Saturday, September 24, 2022
It’s not every day that any U.S. senator – much less 19 of them – denounce the presumption of innocence. Or describe hearings with cross-examination, hallmarks of both the criminal justice and the congressional oversight systems, as “wholly unnecessary to determine what happened in a particular incident.”
Those remarks came in a seven-page comment released from the senators in question, all of them Democrats, in response to new Title IX regulations proposed by the current administration, which already dramatically scale back procedural protections for accused students. Their ranks included respected moderates such as Amy Klobuchar and Jack Reed, as well as civil libertarians like Ron Wyden.
That many politicians are fair-weather friends of civil liberties is old news. But for students who face a campus adjudication, the consequences of this almost cavalier dismissal of basic fairness is troubling.
Over the past decade, colleges and universities have faced pressure, most especially from the federal government, to crack down on campus sexual assault. In response, most of them instituted one-sided adjudicatory procedures that tilted the process in favor of complainants. At the extreme was the “single-investigator” model, where one person, hired by the Title IX office, would meet individually with each student and then render a decision, with few if any checks and balances along the way. Colleges found this model attractive for cost-related reasons, and because it was seen as a way to encourage more victims of assault to come forward and to shield complainants from what was perceived to be a more challenging process involving live hearings.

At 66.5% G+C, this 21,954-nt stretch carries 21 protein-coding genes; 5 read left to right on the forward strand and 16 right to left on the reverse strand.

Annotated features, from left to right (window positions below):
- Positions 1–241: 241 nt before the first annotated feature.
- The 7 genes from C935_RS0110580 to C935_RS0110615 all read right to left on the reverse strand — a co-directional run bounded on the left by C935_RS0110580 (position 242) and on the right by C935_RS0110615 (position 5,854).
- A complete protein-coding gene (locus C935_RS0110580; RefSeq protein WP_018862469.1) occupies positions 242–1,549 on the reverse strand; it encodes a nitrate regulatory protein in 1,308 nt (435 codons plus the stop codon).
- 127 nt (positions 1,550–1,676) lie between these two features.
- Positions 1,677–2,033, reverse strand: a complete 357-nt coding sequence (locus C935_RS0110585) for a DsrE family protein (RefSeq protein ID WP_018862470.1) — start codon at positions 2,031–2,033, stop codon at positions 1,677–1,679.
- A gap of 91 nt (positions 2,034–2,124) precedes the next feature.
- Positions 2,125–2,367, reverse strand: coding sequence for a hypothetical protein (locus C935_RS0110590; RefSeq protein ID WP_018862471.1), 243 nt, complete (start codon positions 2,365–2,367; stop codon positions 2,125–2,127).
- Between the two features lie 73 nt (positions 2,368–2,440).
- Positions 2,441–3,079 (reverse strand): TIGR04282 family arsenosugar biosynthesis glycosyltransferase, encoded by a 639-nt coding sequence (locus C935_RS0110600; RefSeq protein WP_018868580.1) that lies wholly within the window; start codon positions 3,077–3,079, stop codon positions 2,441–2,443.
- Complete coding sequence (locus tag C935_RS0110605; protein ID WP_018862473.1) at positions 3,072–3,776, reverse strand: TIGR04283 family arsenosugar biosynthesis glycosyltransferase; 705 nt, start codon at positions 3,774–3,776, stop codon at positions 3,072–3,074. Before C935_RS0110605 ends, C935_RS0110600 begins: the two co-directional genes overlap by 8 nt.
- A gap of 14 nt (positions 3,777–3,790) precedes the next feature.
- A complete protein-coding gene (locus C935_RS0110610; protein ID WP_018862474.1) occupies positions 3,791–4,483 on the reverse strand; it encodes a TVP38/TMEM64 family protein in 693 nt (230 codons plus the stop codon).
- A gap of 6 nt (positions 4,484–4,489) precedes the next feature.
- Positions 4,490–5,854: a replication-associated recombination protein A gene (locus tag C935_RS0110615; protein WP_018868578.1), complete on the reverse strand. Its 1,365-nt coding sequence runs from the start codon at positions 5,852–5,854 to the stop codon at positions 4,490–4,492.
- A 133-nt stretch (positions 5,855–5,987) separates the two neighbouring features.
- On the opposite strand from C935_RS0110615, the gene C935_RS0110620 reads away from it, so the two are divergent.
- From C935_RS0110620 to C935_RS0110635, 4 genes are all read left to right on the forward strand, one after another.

Who needs the stupid old presumption of innocence anyway.